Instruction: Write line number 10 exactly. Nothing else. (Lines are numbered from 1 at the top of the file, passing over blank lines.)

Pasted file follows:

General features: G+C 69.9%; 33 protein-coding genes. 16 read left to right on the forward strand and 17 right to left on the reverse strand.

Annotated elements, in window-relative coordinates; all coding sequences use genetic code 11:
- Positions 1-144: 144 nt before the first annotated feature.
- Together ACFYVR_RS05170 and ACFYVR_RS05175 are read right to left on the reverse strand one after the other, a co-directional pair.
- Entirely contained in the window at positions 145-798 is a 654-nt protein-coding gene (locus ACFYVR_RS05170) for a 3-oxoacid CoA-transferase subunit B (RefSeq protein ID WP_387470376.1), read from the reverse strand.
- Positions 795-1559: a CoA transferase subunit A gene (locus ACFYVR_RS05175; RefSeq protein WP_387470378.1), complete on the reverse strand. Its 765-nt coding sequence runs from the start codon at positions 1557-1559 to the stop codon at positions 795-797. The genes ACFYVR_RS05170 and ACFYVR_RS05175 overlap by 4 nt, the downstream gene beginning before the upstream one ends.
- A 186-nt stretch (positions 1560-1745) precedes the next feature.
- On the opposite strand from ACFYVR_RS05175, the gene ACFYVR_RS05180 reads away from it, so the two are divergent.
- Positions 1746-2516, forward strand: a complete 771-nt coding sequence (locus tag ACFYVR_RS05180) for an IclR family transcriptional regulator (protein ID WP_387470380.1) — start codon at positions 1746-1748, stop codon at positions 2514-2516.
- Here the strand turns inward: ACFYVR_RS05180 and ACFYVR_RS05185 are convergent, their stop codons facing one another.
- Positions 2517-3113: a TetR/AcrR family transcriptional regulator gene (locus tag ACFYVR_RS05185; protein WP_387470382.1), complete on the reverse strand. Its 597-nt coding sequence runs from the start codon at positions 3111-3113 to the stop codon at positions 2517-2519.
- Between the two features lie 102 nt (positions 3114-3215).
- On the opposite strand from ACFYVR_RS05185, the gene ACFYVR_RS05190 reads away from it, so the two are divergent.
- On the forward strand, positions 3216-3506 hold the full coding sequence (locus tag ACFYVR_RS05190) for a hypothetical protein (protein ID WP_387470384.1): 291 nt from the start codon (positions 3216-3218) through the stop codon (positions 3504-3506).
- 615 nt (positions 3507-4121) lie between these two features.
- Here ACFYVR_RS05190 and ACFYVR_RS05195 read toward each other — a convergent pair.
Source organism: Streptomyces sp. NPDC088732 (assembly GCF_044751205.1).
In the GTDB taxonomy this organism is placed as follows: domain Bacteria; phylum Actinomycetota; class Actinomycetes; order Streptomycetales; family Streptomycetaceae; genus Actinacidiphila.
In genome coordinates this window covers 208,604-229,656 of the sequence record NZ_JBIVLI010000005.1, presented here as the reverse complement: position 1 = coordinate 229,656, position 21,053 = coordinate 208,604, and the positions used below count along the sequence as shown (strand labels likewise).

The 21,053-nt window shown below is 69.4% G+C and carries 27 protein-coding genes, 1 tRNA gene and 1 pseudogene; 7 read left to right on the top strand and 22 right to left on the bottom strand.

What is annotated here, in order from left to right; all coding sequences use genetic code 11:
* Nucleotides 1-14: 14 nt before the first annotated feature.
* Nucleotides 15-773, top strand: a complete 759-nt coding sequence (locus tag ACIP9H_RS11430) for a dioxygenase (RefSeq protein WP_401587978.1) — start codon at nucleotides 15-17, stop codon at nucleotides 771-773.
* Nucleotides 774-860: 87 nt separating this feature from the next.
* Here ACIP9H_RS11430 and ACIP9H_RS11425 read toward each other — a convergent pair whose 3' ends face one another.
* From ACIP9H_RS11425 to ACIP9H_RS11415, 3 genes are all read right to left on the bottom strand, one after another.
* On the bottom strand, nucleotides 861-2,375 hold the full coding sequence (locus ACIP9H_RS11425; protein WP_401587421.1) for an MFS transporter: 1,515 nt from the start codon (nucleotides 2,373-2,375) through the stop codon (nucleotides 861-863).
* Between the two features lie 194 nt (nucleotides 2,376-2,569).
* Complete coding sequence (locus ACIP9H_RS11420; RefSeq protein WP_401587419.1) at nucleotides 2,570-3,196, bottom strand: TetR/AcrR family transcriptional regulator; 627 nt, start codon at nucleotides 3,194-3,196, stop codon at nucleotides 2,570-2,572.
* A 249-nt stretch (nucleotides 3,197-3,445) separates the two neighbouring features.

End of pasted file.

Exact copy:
- Here the strand turns inward: ACFYVR_RS05180 and ACFYVR_RS05185 are convergent, their stop codons facing one another.